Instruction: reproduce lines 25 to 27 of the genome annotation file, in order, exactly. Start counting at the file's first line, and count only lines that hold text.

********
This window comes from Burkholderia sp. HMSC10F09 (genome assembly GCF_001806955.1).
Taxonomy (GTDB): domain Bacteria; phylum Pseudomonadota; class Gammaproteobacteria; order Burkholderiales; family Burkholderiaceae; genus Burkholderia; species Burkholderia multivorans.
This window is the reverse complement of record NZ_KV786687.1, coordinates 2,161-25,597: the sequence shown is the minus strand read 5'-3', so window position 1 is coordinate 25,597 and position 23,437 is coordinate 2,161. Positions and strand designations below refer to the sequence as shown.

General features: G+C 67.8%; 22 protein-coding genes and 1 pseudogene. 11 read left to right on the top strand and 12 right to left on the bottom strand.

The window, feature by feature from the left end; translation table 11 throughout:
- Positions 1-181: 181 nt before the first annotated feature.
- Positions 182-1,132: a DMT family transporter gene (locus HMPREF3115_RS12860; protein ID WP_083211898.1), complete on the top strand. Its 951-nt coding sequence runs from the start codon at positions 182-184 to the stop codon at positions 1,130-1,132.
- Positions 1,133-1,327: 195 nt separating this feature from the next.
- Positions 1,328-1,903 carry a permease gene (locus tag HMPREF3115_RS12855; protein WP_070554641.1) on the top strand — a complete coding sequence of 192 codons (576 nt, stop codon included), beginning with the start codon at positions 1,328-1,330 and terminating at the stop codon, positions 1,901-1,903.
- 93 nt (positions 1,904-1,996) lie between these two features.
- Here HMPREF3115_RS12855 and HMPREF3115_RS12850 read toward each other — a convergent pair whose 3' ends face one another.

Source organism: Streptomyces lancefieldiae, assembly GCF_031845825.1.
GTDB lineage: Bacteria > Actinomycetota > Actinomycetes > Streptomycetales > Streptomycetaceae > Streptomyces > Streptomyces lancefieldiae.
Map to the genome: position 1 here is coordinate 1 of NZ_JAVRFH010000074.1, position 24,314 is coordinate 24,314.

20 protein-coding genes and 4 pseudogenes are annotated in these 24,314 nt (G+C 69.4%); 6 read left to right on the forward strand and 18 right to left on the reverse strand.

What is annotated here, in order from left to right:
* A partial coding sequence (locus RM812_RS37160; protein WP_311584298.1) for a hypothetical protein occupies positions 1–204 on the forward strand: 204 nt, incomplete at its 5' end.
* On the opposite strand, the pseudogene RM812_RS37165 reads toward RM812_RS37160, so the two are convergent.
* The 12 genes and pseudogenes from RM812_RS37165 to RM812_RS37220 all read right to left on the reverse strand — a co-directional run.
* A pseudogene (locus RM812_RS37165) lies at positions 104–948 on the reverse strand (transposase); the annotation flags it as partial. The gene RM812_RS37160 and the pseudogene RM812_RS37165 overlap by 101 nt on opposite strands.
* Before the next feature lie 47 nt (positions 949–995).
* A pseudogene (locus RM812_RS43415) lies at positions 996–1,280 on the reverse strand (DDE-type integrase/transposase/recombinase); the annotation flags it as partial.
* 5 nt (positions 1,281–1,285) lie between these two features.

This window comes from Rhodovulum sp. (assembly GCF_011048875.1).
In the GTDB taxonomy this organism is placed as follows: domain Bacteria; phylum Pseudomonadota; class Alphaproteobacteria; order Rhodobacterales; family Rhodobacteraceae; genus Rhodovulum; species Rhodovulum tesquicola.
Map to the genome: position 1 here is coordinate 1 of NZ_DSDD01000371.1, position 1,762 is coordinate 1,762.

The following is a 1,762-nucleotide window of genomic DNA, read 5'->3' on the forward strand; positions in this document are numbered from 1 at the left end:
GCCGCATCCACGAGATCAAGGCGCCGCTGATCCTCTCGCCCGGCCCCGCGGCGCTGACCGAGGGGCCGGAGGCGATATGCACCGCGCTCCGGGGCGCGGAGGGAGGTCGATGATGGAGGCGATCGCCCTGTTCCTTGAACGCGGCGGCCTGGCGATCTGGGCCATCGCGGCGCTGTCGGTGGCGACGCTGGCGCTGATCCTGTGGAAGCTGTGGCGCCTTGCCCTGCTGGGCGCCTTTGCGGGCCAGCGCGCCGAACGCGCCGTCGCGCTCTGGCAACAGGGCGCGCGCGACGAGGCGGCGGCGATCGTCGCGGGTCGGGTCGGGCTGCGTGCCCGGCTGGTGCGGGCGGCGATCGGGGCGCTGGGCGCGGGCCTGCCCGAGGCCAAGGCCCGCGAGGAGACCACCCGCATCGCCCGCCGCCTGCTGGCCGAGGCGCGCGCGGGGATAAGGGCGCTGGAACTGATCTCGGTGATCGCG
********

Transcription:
In the GTDB taxonomy this organism is placed as follows: domain Bacteria; phylum Pseudomonadota; class Alphaproteobacteria; order Rhodobacterales; family Rhodobacteraceae; genus Rhodovulum; species Rhodovulum tesquicola.
Map to the genome: position 1 here is coordinate 1 of NZ_DSDD01000371.1, position 1,762 is coordinate 1,762.

The following is a 1,762-nucleotide window of genomic DNA, read 5'->3' on the forward strand; positions in this document are numbered from 1 at the left end: